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U.S. Open to go ahead in August minus fans amid pandemic: reports

If Bianca Andreescu gets a chance to defend her U.S. Open championship, the Canadian tennis star will likely have to do it in front of empty stands.

Multiple reports suggest the United States Tennis Association will hold the Grand Slam tournament this year without fans amid the COVID-19 outbreak even though some top players have expressed concerns about attending the tournament due to the virus.

Forbes, which cited unnamed sources, said the men’s ATP Tour and the WTA, which runs the women’s circuit, are both expected to approve a plan for the Aug. 31-Sept. 13 event in New York and that a formal announcement is due soon.

Andreescu, who turns 20 on Tuesday, became the first Canadian to win a Grand Slam singles title when she defeated Serena Williams last September. The MIssissauga, Ont., native had been sidelined with a shoulder injury when sports were shut down in March.

The USTA’s agreements with the men’s and women’s tours are “happening or almost there,” one source told Forbes. ESPN, which cited a source familiar with the plan, said the USTA is waiting for a green light from local and state health officials.

The USTA did not immediately respond when asked by Reuters via email to comment on the plans.

“We’re following each step in the [restart] procedure in the great hope that we can announce that the 2020 US Open will be played in its regularly scheduled date,” USTA spokesman Chris Widmaier said in the ESPN report. “We hope to make an announcement in the very near future.”

No professional tennis tournaments have been held since March due to the COVID-19 pandemic, which has left the sport’s calendar in tatters, and the shutdown will extend until August.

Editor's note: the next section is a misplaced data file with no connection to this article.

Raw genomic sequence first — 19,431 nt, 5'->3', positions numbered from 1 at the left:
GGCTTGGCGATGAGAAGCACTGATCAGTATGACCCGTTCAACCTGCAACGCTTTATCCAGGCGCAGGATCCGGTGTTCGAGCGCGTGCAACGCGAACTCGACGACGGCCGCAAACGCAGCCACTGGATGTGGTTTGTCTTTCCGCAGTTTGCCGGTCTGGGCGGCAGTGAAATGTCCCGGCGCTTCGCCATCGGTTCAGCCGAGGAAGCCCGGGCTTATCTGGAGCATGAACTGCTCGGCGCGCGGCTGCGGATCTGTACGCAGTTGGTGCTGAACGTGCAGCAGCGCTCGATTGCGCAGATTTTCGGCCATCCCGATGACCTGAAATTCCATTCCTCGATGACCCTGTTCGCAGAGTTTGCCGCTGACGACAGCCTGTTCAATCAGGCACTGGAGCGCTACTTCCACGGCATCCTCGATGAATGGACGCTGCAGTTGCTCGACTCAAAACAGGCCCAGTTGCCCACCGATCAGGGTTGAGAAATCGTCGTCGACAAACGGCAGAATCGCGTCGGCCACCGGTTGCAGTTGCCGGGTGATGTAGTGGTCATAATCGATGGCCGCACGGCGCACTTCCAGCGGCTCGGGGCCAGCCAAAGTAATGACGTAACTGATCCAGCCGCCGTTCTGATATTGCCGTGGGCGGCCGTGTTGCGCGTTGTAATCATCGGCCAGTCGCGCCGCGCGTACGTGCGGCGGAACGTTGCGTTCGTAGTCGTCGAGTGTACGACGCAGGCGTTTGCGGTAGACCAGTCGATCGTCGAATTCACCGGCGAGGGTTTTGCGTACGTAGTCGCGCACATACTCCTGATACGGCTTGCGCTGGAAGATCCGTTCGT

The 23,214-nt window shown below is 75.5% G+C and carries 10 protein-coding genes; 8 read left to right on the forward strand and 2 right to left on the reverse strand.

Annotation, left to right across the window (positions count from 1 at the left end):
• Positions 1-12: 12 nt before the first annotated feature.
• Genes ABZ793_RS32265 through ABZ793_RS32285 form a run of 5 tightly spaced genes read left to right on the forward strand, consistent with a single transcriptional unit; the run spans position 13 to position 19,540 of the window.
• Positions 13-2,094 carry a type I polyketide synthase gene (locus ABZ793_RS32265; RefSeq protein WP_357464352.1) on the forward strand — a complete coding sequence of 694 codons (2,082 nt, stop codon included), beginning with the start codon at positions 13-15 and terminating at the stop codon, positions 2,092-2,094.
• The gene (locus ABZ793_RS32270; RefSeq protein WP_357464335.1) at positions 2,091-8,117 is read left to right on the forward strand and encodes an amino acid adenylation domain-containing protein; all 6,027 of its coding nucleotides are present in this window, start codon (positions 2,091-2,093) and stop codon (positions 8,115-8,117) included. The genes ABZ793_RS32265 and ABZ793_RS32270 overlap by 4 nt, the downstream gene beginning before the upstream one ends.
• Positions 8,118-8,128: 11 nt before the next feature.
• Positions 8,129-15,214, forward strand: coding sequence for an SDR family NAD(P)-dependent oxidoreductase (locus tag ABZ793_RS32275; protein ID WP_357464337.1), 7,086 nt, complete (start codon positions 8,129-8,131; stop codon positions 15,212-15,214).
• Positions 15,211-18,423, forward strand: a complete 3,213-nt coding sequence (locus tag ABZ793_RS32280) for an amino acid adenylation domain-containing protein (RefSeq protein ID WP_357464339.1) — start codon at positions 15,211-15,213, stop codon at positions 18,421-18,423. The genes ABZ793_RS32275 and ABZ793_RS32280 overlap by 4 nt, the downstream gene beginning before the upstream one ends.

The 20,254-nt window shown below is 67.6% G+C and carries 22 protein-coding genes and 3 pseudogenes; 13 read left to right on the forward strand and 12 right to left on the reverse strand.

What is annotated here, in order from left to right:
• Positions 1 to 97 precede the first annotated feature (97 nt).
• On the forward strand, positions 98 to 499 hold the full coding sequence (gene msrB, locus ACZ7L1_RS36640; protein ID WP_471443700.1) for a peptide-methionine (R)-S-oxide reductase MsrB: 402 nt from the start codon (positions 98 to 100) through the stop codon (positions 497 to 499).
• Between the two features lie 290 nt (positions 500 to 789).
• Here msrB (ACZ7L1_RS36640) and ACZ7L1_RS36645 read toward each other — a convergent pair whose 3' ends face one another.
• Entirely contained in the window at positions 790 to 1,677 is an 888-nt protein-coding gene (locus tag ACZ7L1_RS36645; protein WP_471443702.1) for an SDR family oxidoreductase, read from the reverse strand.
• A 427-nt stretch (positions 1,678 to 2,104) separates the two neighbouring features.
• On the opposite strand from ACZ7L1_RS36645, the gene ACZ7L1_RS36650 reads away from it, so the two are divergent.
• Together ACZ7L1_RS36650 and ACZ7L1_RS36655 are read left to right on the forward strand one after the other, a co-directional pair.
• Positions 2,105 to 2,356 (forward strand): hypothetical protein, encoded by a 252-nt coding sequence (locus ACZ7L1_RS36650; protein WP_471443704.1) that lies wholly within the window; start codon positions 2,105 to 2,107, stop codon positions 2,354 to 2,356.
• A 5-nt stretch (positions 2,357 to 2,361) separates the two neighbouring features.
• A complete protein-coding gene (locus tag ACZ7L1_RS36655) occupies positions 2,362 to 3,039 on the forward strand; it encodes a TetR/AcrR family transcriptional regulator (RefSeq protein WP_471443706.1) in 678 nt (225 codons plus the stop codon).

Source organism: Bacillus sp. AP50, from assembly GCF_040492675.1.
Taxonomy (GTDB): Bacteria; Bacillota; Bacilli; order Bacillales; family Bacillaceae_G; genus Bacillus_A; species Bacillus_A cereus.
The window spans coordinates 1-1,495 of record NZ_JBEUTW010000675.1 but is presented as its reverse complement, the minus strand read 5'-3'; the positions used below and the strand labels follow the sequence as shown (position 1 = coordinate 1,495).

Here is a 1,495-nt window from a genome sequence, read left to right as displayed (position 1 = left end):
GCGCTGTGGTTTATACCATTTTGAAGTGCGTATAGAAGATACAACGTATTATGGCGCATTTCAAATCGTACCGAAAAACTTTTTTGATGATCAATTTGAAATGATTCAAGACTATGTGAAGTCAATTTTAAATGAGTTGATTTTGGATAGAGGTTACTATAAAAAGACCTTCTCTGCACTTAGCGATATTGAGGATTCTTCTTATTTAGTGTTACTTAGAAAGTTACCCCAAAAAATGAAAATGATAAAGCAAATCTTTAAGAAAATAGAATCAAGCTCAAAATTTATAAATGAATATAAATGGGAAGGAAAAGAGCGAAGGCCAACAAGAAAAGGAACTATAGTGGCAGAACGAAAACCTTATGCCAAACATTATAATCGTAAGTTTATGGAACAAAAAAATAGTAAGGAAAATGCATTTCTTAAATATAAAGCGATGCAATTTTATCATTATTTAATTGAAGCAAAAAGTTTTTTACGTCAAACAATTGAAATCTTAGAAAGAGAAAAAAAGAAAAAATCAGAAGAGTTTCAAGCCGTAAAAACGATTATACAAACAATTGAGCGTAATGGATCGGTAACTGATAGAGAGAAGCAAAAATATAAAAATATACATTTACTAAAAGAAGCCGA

Players concerned about attending tournament

Wimbledon was cancelled altogether while the French Open has been moved to September and is due to start one week after the scheduled U.S. Open men’s final.

World No. 1 Novak Djokovic and reigning U.S. Open men’s champion Rafa Nadal are among the players who have expressed concerns about attending the New York tournament.

Nadal said earlier this month he would not travel to the U.S. Open in present circumstances while Djokovic said playing the event this year would be impossible given “extreme” protocols that would be in place.

In mid-April the USTA said its decision on whether to hold the Grand Slam this year will be made in June, and playing it without fans is on the table but highly unlikely.

The U.S. Open is held annually in New York City, which has been hit hard by the pandemic. The USTA Billie Jean King National Tennis Center was even turned into temporary hospital to help in the battle against the virus.

Last year’s edition drew an all-time attendance record of nearly 740,000 fans and the event is the engine that drives the governing USTA.

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